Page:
Dr. Madhulika Varma is chief of Colorectal Surgery at UCSF Medical Center. She specializes in laparoscopic colorectal surgery, using minimally invasive techniques to treat diseases of the colon, rectum and anus.
Doctor Q&A: Madhulika Varma
Why did you choose colorectal surgery as your specialty?
I was drawn to colorectal surgery because of the sheer variety of surgeries that we do. On any given day, I may do a surgery that takes 15 minutes or one that takes eight hours. Even though it’s one organ system, I operate on a multitude of patients with dozens of conditions, from cancer to inflammatory bowel disease. I enjoy the challenge.
As a resident at UCSF I also had some important mentors who were colorectal surgeons. I chose this field because I wanted to be like them — they demonstrated a great deal of care for their patients, they were down to earth, and they weren’t afraid to laugh at themselves sometimes. We colorectal surgeons always say, you can’t take yourself too seriously when you’re dealing with poop!
What brought you to UCSF?
It’s a world-class place. I did my residency here. I came from a medical school on the East Coast and was impressed by the racial and gender diversity at UCSF. I saw lots of successful women and people of color, which made me feel like I could make a life here.
What's your research focus?
My main interest is in quality of life outcomes related to colorectal surgery. Colon problems are inherently embarrassing. Patients tend to feel a lot of shame and keep their problems a secret, even from their primary care doctors. A lot of people suffer in silence. My goal is to help them regain a sense of control over their bodies.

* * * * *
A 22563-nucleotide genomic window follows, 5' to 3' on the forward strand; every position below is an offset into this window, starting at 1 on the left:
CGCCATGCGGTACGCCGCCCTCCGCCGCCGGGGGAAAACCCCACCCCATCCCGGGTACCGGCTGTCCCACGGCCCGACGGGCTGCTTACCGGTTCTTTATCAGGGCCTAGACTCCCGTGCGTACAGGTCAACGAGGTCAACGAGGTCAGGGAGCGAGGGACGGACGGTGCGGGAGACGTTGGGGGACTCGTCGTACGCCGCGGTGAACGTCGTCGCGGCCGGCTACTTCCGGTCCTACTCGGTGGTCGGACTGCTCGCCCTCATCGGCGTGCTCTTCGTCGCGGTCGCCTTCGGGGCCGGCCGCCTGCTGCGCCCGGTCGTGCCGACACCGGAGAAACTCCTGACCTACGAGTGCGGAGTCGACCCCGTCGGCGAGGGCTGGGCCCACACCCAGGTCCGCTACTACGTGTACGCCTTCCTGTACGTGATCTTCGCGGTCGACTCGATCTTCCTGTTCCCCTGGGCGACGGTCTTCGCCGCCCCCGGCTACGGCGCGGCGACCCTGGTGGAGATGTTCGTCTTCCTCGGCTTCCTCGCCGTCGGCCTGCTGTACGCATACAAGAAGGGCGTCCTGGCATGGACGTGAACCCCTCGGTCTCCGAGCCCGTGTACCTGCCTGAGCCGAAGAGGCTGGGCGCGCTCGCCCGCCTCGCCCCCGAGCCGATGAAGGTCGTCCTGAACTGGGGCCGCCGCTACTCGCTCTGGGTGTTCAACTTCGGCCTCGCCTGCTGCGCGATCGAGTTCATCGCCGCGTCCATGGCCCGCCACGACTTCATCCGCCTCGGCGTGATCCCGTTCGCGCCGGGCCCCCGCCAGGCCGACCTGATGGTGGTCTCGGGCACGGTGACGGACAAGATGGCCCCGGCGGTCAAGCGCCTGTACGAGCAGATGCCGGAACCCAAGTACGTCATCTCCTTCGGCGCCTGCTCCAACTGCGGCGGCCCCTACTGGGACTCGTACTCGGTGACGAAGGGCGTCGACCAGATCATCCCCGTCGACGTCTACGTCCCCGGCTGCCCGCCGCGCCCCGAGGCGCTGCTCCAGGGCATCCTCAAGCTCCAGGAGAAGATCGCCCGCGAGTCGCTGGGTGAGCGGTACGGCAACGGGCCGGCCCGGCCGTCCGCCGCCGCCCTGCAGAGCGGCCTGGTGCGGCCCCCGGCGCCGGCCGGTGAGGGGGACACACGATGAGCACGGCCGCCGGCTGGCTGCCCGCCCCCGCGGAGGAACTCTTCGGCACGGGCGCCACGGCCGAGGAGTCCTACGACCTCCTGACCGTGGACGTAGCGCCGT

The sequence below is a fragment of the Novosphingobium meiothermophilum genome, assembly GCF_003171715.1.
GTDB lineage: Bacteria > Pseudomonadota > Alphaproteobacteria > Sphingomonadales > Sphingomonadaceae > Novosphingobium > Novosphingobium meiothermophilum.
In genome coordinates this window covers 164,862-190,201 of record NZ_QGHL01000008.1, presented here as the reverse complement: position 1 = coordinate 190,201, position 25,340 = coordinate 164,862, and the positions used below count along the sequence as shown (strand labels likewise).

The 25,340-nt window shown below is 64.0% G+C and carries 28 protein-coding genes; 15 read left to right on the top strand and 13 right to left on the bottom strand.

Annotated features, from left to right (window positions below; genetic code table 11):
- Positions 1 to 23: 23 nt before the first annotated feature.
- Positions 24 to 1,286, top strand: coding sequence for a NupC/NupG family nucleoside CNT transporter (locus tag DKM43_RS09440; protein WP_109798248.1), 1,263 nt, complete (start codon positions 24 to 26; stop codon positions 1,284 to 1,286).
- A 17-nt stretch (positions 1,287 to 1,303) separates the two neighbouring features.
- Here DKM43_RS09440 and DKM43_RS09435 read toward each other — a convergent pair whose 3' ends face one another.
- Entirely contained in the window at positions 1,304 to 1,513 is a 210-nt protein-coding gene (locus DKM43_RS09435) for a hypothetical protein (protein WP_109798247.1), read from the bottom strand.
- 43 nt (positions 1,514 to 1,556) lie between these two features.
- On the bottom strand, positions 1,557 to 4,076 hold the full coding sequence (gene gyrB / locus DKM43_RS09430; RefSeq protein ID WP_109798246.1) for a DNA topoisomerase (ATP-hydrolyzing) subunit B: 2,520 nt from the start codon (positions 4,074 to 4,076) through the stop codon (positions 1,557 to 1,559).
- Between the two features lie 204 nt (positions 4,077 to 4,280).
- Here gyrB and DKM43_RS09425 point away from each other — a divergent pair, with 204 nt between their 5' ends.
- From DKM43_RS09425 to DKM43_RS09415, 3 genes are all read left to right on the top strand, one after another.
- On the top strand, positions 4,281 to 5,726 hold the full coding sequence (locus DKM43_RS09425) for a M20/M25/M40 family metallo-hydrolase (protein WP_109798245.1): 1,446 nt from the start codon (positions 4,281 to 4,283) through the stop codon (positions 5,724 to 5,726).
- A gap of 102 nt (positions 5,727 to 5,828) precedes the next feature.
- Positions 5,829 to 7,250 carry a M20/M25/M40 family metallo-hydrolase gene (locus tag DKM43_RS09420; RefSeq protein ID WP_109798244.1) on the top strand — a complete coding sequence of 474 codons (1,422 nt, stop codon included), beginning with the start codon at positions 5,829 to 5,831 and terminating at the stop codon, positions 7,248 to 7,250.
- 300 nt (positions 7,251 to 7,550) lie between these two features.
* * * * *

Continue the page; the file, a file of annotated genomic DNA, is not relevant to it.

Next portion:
For instance, many of my patients suffer from conditions that can change their bowel habits or cause fecal incontinence. We participate in clinical trials to test new treatments. There is a lot we can do to help these patients feel better.
How did Lata Mohan's case dovetail with your research interests?
I specialize in laparoscopic colorectal surgery, which is less invasive than a traditional open approach and, therefore, results in a speedier recovery and fewer complications.
Lata came to see me after she’d been diagnosed with colon cancer of the sigmoid colon. I was able to remove the cancerous part of her colon laparoscopically and she was back on her feet very quickly. Luckily for Lata, her colon cancer was early stage, so the surgery was considered curative.
What keeps you at UCSF?
I enjoy the stimulating environment. My colleagues are very smart and foster an ongoing sense of investigation that I love. Because UCSF has the reputation it does, we get a lot of really interesting and complex cases. Many people come here after they’ve had failed surgeries elsewhere. It’s an honor and a challenge to help people who feel like they’ve been forgotten. Being at UCSF also allows me to work with patients from different socioeconomic backgrounds. Helping people who have nowhere else to go is very gratifying.
What do you like most about your job?
Taking care of patients. I love meeting people from all walks of life, being able to treat them and see them walk out the door a healthier person.